Object name: NGC4571

Designation(s): NGC4571,

NGC 4571 is a face on low surface brightness galaxy in the Virgo Cluster a half degree southeast of M91. Thus, while a member of the Virgo Cluster it is located in southern Coma Berenices. It has low contrast blue arms on a mostly featureless reddish disk with a small rather bright core. One paper says it has an arm structure similar to M101. I really pushed the contrast and color saturation to bring out these very low contrast arms. Its distance is only 31 million light-years by redshift which is undoubtedly too close. Virgo Cluster galaxies have rather high velocities that make redshift an unreliable distance indicator. Tully-Fisher measurements show a distance of about 50 million light-years which is much more reasonable but likely still too close. I\'m finding most current sources are saying about 60 million light-years for its distance which is pretty much the accepted distance to the Virgo cluster itself. Using 60 million light-years for its distance I get a size of 72,000 light-years. It was discovered by William Herschel on 4571. John Herschel thought it might be M91 which led to years of confusion before NGC 4548 was settled on as Messier\'s M91. On November 23, 1900, Arnold Schwassmann came across the galaxy. For reasons I haven\'t been able to discover Dreyer treated it as a new object giving it the designation IC 3588. Was the confusion over M91 to blame? I can\'t find the answer but tend to doubt it.

To the northeast is Malin 1 and Malin 1B. A note at NED says: \"This galaxy (Malin 1B) has previously been given a stellar classification owing to its round shape. The high resolution of WFPC2, however, enabled us to view the galaxy\'s faint disk and thereby determine its true nature as a galaxy.\" In my data, it doesn\'t have a PSF of a star though is close. Still, even by eye, I didn\'t think it a star so find this note rather puzzling. That brings up Malin 1 itself which is listed as being a GLSBG which stands for Giant Low Surface Brightness Galaxy. Its core certainly isn\'t unusually faint but its disk is in relation to the core. I measure it at about 100,000 light-years in size. I\'m not sure how that makes it a giant. Maybe I\'m not seeing its full extent though I do see the same size as the SDSS image. Turns out neither I nor SLOAN is seeing it\'s true size. See http://www.slate.com/blogs/bad_astronomy/2016/02/04/malin_1_is_the_biggest_spiral_galaxy_known.html for the story and a very deep image.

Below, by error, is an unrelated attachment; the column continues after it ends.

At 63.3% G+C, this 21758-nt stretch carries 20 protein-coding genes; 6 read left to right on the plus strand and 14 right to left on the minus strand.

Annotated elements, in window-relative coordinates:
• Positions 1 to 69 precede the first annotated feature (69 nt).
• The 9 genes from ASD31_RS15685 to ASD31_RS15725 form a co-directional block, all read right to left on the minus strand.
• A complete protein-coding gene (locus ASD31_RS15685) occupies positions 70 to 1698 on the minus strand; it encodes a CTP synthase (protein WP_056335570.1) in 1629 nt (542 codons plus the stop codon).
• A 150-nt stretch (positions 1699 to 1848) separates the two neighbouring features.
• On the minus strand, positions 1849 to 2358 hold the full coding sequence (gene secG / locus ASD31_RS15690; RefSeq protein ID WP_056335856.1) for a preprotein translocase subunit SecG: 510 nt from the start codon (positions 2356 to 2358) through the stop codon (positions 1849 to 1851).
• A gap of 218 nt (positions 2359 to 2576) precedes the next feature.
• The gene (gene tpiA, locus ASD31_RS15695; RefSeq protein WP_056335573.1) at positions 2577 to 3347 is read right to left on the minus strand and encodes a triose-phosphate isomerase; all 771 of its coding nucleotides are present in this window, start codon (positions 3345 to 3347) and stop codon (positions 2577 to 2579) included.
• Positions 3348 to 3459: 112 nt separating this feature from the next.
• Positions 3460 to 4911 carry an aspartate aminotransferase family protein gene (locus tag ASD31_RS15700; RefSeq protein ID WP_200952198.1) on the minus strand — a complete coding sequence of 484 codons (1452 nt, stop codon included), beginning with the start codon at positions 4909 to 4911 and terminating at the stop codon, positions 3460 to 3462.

Another puzzle is PGC 042178 to the northeast. It is blue shifted so I list its distance as n/a. It is classified as dE4,N which is a dwarf elliptical with a nucleus. It does have a blue starlike object west of its center. Looking at its PSF in my data it is a star. Sloan image also makes it appear to be a star. If it is a foreground star then where\'s the nucleus? Another blue shifted dwarf elliptical, PGC 042193 is seen near the eastern edge of my image. It has no nucleus though is a bit brighter if you ignore the star-like object in the former galaxy. Are they related, are they in the Virgo Cluster? I found no answers.

An amateur processed image of NGC 4571 in pseudo color by the HST in green and near IR light can be seen at https://www.flickr.com/photos/77452188@N05/7176855420/

14\" LX200R @ f/10, L=4x10\' RGB=2x10\', STL-11000XM, Paramount ME